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What is "$$" for?

Allen Chan
Ranch Hand

Joined: Jun 07, 2002
Posts: 64
Hi all,
I know this is not the place, but what is "$$" for in perl, a line reads $str = "this" ."$$ADS{'name'}";
Allen Chan
Ranch Hand

Joined: Jun 07, 2002
Posts: 64
man, you go extra extra miles for my questions, thanks a ton
Leslie Chaim
Ranch Hand

Joined: May 22, 2002
Posts: 336
I suppose the closest point to post this would be here
Your question involves Using Hard References. If this is your first encounter to them, it will be a bit tough to grasp them the first time. (I have read it about five times, until they started to make sense, but afterwards its quite rewarding :cool
The '$' in Perl refers to a scalar variable, if there is more then one '$' they are parsed from right to left:
is equivalent to ${${${var}}}
In English, you would interoperate that as:
$var is a scalar ref variable(1) which points to an anonymous scalar ref variable(2) which points to another anonymous scalar ref variable(3). Whew, what a mouthful!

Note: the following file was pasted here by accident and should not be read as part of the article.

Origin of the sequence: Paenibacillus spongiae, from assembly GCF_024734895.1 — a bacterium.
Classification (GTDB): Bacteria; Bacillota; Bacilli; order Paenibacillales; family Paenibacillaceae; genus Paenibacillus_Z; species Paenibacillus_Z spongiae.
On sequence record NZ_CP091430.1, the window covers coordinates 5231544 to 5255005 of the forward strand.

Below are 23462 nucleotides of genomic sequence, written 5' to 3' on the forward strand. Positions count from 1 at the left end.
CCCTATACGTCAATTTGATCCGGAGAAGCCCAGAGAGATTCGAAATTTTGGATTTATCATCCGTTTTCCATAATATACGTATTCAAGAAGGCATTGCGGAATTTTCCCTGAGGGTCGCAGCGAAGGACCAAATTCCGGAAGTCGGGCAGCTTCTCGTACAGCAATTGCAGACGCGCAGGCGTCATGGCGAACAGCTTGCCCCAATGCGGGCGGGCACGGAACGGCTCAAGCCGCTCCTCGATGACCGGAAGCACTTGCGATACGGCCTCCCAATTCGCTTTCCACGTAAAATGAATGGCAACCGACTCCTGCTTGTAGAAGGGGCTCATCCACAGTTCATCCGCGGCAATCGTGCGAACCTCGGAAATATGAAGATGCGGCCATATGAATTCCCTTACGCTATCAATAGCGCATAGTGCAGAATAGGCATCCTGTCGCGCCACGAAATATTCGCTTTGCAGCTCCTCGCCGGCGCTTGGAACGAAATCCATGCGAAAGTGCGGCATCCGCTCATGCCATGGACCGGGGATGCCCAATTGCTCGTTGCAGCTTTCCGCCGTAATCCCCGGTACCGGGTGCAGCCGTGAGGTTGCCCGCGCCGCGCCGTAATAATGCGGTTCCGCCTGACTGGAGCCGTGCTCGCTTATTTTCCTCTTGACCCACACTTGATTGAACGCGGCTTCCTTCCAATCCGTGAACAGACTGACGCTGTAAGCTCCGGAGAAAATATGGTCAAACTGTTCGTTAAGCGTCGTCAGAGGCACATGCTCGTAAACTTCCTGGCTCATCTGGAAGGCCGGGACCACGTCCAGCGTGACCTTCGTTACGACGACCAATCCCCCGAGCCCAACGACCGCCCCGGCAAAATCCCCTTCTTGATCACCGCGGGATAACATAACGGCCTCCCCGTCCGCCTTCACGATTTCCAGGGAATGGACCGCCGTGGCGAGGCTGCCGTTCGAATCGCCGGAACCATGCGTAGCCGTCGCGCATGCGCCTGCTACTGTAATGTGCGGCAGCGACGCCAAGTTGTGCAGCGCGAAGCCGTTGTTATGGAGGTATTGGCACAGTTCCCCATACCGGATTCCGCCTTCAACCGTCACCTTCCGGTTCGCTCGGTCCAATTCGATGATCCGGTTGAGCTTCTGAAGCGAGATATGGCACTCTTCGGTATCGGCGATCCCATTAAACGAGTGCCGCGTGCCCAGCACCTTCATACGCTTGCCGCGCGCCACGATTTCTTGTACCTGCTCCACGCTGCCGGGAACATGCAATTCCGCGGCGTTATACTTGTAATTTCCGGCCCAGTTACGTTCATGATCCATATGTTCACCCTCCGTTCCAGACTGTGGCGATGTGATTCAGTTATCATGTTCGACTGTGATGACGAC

So let's focus on:

First of all, the quotes around the name KEY is not necessary, unless the KEY has spaces in it, $hash{ KEY } is the same as $hash{KEY}.
From the code, you infer that $ADS is an anonymous hash that is most likely composed on the fly where your reference variable springs into existence (in Perl jargon you say they autovivify). The $ADS hash can also be set explicitly as in:

The {... } is the anonymous hash composer. To access any value you dereference it as $$hashref{KEY}.
You can also use any of these:
I prefer the last one for its clarity.
Here is some more food for thought (if you have a *nix OS)

Results in the following:

2:$ADS is a reference
4:$ADS{name} is not a reference
5:Bob Smith
6:Bob Smith

Hope this helps�

Normal is in the eye of the beholder
I agree. Here's the link:
subject: What is "$$" for?
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